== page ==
2020 World AIDS Day: Global solidarity, shared responsibility
Amakobe Sande

Editor's note: Amakobe Sande is the interim United Nations resident coordinator in China. This is an excerpt of her speech on the 2020 World AIDS Day. The article reflects the author's opinions, and not necessarily the views of CGTN.

This year's World AIDS Day is like no other. The COVID-19 pandemic is threatening the progress that the world has made in health and development, including the gains we have made against HIV over the past four decades. This year, the theme of World AIDS Day is "Global solidarity, shared responsibility."

Over the past year, the HIV movement has mobilized to defend our progress, to protect people living with HIV and other vulnerable groups and to push the coronavirus back. In China, we witnessed solidarity and shared responsibility between government and community groups in ensuring continuity of HIV services even during the height of the COVID-19 pandemic. Such efforts included ensuring multi-month dispensing of HIV treatment; organizing deliveries of treatment and prevention commodities to people living with HIV; and providing financial assistance, psychosocial support and essential personal protection equipment to at-risk groups. These acts of solidarity and shared responsibility were also extended to the world with China sharing its experiences of responding to HIV with other developing countries.

It is the sheer determination of the Chinese government, the solidarity of community groups, the dedication of health practitioners and the shared responsibility of all Chinese people that made the impossible possible during this difficult time, and I salute you all!

But we know that we cannot rest on our laurels especially because we are now fighting two colliding epidemics of HIV and COVID-19.  As the secretary-general said in his World AIDS Day statement: "Despite significant successes, the AIDS emergency is not over. HIV still infects 1.7 million people each year and kills some 690,000. And inequalities mean that those who are the least able to stand up for their rights are still the most affected."

A banner bears the 90-90-90 logo pledging to defeat HIV. /AP

A banner bears the 90-90-90 logo pledging to defeat HIV. /AP

In responding to COVID-19, the world cannot make the same mistakes it made in the fight against HIV.

I still remember the early years of the AIDS pandemic when millions of people in developing countries died while waiting for HIV treatment which was available in richer countries. Even today, more than 12 million people are still waiting to access HIV treatment.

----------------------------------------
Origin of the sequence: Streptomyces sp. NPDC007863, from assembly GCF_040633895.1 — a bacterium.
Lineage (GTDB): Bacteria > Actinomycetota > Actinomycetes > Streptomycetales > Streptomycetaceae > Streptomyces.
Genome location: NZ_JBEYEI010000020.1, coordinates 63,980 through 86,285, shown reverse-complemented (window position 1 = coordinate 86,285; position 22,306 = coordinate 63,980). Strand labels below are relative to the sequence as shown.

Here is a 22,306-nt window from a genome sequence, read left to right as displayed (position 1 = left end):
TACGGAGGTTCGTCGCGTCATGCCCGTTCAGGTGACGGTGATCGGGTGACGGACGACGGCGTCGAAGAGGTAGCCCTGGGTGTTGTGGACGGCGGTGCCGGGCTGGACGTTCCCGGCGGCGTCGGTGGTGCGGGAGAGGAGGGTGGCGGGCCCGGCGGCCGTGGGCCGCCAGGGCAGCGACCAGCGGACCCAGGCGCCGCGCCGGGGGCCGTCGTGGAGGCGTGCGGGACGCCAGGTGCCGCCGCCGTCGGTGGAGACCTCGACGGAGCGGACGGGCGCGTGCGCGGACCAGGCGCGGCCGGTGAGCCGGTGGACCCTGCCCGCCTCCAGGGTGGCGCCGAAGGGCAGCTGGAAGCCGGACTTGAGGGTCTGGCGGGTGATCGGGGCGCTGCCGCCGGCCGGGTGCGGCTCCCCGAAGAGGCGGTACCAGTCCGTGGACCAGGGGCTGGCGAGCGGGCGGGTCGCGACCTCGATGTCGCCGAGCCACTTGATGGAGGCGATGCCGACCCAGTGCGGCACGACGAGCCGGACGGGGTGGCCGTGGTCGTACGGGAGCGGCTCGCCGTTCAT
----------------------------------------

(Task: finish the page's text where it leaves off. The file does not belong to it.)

That is why UNAIDS, with the strong support of the secretary-general of the United Nations, has been calling for a "people's vaccine" against the coronavirus and they are supported by a growing list of current and former heads of state who have signed up to support this call.

Global problems need global solidarity.

As the first COVID-19 vaccine candidates become available, there are serious threats to ensuring equitable access. The United Nations commends China for joining the COVAX facility and salutes the commitment by President Xi that a vaccine produced in China will become a global public good. Wealth should not determine whether people get the health care they need. We need a COVID-19 vaccine – and HIV treatments and care – that are affordable and available to everyone, everywhere.

Our goal of ending the AIDS epidemic was already off track before COVID-19. We must now put people first to get the AIDS response back on track. We must end the social injustices that put people at risk of contracting HIV. And we must fight for the right to health and ensure universal access. Barriers such as up-front user fees that lock people out of health must come down.

A nurse (L) hands out a red ribbon to a woman to mark the World Aids Day at the entrance of Emilio Ribas Hospital, Sao Paulo, Brazil, December 1, 2014. /Reuters

A nurse (L) hands out a red ribbon to a woman to mark the World Aids Day at the entrance of Emilio Ribas Hospital, Sao Paulo, Brazil, December 1, 2014. /Reuters

Women and girls must have their human rights fully respected, and the criminalization and marginalization of gay men, transgender people, sex workers and people who use drugs must stop.

In China, I hope to see evidence-based, age appropriate comprehensive sexuality education and early testing and treatment to keep young people away from HIV. I hope to see all babies of HIV-positive mothers being delivered HIV free. I hope to see people living with HIV have access to good quality medicines with less side-effects, so they can have a better quality of life and contribute fully to their families and societies. And I hope to see fear, stigma and discrimination dismantled. These are not my wishes alone but the wishes of all people living with HIV.

I hope the new 14th Five-Year Plan for HIV and AIDS reflects all these aspirations as well as the new targets for 2025 just released by UNAIDS in the World AIDS Day 2020 report titled "Prevailing Against Pandemics by Putting People at the Center."

A new global AIDS strategy will be approved at the UNAIDS board meeting next month and taken to the United Nations High Level Meeting on HIV and AIDS in June 2021. The United Nations Joint Programme on HIV and AIDS stands ready to support China's efforts and looks to China for its support and solidarity for the global AIDS strategy and the high-level meeting in June.

Only global solidarity and shared responsibility will help us beat the coronavirus, end the AIDS epidemic and guarantee the right to health for all.       

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